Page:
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Key Features

  • Although common in older people, reduced mobility is never normal and is often treatable if its causes are identified

  • Bedrest is an important cause of hospital-induced functional decline

  • Among hospitalized medical patients over age 70, about 10% experience a decline in function, and those who experience critical illness are at particularly high risk

Clinical Findings

  • Deconditioning of the cardiovascular system occurs within days and involves

    • Fluid shifts

    • Decreased cardiac output

    • Decreased peak oxygen uptake

    • Increased resting heart rate

    • Postural hypotension

  • More striking changes occur in skeletal muscle, with loss of contractile velocity and strength

  • Pressure injuries (formerly pressure ulcers), deep venous thrombosis, and pulmonary embolism are additional serious risks

Diagnosis

  • Laboratory tests should be directed by the history and physical examination

  • For a simple geriatric functional screening instrument, see eFigure 4–1

eFigure 4–1.

Simple geriatric screen. PT, physical therapy; DIAPPERS, delirium, infection, atrophic urethritis or vaginitis, pharmaceuticals, psychological factors, excess urinary output, restricted mobility, stool impaction; PVR, postvoid residual; GDS, Geriatric Depression Screen; APS, Adult Protective Services; OT, occupational therapy; BMI, body mass index; MMSE, Mini-Mental State Exam. (Adapted, with permission, from Lachs M et al. A simple procedure for general screening for functional disability in elderly patients. Ann Intern Med. 1990 May 1;112(9): 699–706 and Moore AA et al. Screening for common problems in ambulatory elderly: clinical confirmation of a screening instrument. Am J Med. 1996 Apr;100(4):438–43.)

Treatment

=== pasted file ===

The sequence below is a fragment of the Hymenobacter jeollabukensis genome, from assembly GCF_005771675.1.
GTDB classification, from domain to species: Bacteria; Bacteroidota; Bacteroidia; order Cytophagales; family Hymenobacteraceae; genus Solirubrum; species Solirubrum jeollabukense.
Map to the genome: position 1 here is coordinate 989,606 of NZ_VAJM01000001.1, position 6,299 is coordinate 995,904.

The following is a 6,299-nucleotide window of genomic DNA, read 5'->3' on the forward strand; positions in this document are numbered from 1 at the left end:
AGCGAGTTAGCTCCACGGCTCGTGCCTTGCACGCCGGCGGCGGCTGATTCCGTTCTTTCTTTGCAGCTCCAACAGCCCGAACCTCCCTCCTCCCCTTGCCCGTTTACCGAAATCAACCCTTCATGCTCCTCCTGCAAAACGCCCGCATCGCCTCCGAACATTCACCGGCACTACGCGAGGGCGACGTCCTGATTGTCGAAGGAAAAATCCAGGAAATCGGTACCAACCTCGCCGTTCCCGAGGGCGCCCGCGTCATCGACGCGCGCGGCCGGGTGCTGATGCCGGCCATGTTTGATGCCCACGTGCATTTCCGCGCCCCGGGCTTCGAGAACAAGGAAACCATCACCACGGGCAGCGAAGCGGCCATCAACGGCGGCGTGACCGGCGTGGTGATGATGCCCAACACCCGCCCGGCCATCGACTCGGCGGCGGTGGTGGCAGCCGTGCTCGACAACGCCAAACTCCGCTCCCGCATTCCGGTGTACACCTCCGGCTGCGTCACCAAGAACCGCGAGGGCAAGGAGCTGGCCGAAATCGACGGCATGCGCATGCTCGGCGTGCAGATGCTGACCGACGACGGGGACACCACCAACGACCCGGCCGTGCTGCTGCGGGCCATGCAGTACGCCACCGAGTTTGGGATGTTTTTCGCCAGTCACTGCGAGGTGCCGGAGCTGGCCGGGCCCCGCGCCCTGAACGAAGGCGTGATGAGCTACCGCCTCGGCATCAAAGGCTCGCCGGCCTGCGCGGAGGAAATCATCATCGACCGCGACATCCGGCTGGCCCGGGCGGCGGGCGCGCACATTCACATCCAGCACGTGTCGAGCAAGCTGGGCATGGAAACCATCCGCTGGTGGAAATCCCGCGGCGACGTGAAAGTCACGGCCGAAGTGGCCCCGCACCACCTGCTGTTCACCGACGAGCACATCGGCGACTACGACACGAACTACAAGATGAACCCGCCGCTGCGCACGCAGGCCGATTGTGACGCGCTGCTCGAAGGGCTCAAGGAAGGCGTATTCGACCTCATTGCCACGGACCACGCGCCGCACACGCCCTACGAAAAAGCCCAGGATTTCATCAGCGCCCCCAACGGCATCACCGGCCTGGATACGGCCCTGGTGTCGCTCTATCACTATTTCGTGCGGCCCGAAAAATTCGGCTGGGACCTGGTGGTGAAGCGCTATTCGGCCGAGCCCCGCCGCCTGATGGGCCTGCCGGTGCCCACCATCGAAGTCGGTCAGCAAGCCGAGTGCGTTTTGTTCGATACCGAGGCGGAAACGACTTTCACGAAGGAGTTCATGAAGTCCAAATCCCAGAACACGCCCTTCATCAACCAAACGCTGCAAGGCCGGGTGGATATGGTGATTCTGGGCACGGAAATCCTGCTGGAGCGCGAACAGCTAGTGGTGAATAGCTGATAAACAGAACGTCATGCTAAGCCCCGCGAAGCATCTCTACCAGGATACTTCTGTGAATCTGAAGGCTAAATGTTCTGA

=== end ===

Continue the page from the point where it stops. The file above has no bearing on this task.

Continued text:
• Skin, particularly areas over pressure points, should be inspected at least daily

  • If the patient is unable to shift position, staff should do so every 2 hours

  • To minimize cardiovascular deconditioning, patients should be positioned as close to the upright position as possible, several times daily

  • To reduce the risks of contracture and weakness, range of motion and strengthening exercises should be started immediately and continued as long as the patient is in bed

  • Whenever possible, patients should assist with their own positioning, transferring, and self-care

  • For patients at high risk for venous thromboembolism, antithrombotic measures should be used

  • Avoiding restraints and discontinuing intravenous lines and urinary catheters increase opportunities for early mobility

  • Graduated ambulation should begin as soon as possible

  • Advice from a physical therapist is often helpful both before and after discharge

    • Prior to discharge, physical therapists can recommend appropriate exercises and assistive devices

    • After discharge, they can recommend safety modifications and maintenance exercises

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